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Last Updated: 10/25/2018

Federal Bonus Depreciation Addition

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Minnesota adopted the 50 percent/100 percent federal bonus depreciation and increased section 179 expensing as of March 21, 2011. However, these provisions remain subject to an addback of 80 percent in the first year and five-year recovery.

The federal Economic Stimulus Act of 2008 allows you to claim 50 percent of an asset's basis as "bonus depreciation" in the year the asset is placed in service. You may then claim the regular depreciation amount on the remaining 50 percent of the asset's basis. This provision applies to:

  • Assets placed in service after Dec. 31, 2007, and before Jan. 1, 2015, for most property.
  • Assets placed in service before Jan. 1, 2016, for certain property with longer production periods.

This is a continuation of the federal Bonus Depreciation Acts of 2002 and 2003, following the same procedures as the earlier legislation.

Does Minnesota allow me to claim the full bonus amount?

Yes, but it is apportioned over a six-year period. In the year the asset is placed in service, you get 20 percent of the bonus depreciation. However, you must add back the remaining 80 percent to taxable income, which is recovered when you subtract it from taxable income over the next five years, as shown in the example below.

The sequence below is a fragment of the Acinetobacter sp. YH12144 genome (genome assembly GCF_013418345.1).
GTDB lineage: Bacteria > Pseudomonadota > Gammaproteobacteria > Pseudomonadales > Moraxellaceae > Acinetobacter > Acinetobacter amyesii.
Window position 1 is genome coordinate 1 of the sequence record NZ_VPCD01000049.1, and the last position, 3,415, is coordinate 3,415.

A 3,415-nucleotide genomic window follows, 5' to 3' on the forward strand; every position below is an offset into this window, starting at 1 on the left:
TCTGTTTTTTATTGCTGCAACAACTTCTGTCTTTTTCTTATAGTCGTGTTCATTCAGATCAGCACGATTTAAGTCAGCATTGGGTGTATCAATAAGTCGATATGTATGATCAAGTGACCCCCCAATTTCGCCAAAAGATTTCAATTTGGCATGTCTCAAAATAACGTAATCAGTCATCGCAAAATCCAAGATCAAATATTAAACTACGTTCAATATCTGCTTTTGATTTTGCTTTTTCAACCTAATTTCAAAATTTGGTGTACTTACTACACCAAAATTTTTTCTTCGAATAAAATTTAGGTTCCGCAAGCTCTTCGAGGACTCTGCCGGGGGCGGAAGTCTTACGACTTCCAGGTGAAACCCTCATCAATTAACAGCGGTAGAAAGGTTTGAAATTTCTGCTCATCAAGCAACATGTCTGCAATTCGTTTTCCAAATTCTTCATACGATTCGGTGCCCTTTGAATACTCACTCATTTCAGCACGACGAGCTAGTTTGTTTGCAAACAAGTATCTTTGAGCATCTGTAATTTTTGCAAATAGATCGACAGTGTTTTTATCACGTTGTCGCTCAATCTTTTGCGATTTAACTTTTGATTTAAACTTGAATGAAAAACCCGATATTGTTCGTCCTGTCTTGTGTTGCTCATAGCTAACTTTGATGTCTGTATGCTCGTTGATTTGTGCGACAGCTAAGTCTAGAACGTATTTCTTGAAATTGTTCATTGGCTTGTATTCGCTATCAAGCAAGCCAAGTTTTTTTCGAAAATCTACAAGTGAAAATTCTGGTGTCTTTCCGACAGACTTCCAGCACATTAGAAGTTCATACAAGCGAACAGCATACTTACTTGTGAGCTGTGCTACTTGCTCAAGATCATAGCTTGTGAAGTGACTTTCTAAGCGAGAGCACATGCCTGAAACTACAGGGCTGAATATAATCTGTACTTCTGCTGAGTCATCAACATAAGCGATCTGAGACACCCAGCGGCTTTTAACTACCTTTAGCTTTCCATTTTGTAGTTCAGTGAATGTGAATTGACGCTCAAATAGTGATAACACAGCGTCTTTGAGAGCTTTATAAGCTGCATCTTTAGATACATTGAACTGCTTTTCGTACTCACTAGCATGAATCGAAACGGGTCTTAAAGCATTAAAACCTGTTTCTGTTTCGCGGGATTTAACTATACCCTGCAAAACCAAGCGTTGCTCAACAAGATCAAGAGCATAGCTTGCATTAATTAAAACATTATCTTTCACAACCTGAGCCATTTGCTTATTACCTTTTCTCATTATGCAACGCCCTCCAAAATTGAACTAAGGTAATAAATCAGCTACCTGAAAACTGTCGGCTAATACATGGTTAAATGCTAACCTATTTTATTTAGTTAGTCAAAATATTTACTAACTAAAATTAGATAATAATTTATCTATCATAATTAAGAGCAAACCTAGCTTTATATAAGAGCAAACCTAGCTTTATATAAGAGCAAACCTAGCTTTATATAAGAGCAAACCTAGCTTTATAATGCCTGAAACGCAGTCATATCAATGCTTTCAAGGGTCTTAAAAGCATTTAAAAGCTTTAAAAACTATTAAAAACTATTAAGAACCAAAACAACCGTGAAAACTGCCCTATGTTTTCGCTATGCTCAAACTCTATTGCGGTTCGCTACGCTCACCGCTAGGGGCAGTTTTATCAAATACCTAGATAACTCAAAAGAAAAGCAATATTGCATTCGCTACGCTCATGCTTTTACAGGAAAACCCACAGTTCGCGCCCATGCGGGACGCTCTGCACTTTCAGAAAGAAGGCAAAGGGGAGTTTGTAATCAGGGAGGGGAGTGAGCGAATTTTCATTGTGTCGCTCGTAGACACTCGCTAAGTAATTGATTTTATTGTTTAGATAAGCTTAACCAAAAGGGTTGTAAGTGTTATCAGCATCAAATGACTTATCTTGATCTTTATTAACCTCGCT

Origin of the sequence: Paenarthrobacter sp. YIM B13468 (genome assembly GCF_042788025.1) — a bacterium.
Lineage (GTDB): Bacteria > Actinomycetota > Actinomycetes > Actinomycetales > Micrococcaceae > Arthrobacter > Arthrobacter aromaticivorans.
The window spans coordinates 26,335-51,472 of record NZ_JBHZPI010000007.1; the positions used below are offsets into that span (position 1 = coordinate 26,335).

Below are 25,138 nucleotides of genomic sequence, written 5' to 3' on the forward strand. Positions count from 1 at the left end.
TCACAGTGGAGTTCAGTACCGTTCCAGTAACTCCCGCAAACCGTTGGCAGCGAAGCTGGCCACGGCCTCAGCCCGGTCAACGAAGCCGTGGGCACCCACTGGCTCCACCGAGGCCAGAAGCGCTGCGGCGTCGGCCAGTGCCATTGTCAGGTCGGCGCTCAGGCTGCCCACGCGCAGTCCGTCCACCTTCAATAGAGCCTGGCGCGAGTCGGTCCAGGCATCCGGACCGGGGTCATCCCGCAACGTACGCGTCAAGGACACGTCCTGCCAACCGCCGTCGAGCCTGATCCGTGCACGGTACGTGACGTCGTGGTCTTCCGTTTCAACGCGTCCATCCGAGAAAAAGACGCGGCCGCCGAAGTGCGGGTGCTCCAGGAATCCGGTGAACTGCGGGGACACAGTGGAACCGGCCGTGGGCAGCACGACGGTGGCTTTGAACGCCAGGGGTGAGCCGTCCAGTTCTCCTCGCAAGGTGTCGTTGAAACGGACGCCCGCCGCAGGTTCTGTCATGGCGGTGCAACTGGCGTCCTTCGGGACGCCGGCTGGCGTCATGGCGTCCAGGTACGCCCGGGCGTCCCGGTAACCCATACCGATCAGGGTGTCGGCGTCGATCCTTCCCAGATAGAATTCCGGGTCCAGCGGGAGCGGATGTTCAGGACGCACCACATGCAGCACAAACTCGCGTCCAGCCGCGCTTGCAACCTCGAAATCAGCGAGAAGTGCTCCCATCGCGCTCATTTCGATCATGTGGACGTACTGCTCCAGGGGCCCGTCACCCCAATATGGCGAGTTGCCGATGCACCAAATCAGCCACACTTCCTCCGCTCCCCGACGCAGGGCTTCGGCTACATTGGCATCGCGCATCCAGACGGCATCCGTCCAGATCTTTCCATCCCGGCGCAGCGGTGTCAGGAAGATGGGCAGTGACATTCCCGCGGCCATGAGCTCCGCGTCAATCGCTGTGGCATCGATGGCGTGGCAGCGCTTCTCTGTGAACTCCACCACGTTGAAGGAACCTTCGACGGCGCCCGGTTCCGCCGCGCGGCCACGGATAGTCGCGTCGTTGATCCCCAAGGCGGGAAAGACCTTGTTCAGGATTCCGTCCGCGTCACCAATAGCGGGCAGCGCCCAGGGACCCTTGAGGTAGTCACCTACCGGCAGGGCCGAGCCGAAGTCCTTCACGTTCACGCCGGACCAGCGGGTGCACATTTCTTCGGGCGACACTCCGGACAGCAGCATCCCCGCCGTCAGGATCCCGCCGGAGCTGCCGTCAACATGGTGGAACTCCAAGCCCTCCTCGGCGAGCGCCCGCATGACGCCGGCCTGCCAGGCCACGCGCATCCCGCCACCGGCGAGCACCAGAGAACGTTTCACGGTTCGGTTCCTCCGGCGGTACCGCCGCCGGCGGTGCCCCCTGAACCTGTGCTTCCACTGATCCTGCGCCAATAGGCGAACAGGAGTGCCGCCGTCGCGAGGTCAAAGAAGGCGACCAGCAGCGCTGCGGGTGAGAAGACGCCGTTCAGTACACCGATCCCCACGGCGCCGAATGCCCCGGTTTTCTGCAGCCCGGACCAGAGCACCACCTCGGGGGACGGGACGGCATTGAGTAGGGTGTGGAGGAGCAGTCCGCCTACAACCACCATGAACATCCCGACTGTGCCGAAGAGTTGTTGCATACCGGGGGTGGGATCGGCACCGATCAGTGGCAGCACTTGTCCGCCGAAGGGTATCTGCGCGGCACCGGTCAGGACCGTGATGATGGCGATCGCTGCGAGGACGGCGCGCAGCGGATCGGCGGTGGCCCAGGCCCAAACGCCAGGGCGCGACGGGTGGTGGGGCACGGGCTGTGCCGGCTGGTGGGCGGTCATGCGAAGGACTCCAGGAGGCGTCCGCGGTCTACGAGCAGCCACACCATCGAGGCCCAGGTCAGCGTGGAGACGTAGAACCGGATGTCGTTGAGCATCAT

Note:  If you claimed federal bonus depreciation for assets placed in service after September 27, 2017, you may need to adjust your Minnesota return.  See 2017 Schedule M1NC, Federal Adjustments

What if I am a nonresident shareholder?

See the example below for how you apply the business allocation when calculating your Minnesota addition and subtraction.
Example: Kelly, a nonresident of Minnesota, is a 60 percent shareholder of Capital T, an S corporation that had 50% of its sales in Minnesota. In 2016, she received federal Schedule K-1 from Capital T showing her share of bonus depreciation in the amount of $75,000. Kelly uses this amount when filing her federal return.

When Kelly files a Minnesota return to report her share of income from Capital T, she must add back 80 percent of the bonus depreciation allowed on the federal return. To determine her tax liability for 2016, she files the Minnesota return using Schedule M1NR, Nonresidents/Part-Year Residents.

Kelly calculates her bonus depreciation addition and subtraction as follows:
2016 bonus depreciation addition on Schedule M1NR

Line 10, Column A: $75,000 x .80 = $60,000

Line 10, Column B: $60,000 x .50 (business ratio) = $30,000

Note: The 2016 bonus depreciation addition reported on line 10, column A ($60,000) is the same amount reported on the Federal Bonus Depreciation addition line of Schedule M1M, Income Additions and Subtractions.

2017 – 2018 bonus depreciation subtraction on Schedule M1NR

Line 19, Column A: $60,000 x .20 = $12,000 

Line 19, Column B:
Would be determined on a yearly basis by Capital T’s Minnesota business percentage for the specific tax year.

​ If Capital T’s Minnesota business percentage 
 for the year
​ Then Kelly’s amount on Schedule M1NR, line 19, 
 column B would be
​ Increased to 75 percent ​ $9,000 ($12,000 X 0.75 = $9,000)
​ Stayed at 50 percent ​ $6,000 ($12,000 X 0.50 = $6,000)
​ Decreased to 25 percent ​ $3,000 ($12,000 X 0.25 = $3,000)
Note: The 80 percent addback amount reported on line 19, column A ($12,000 per year) is the same amount reported on the Federal Bonus Depreciation subtraction line of Schedule M1M.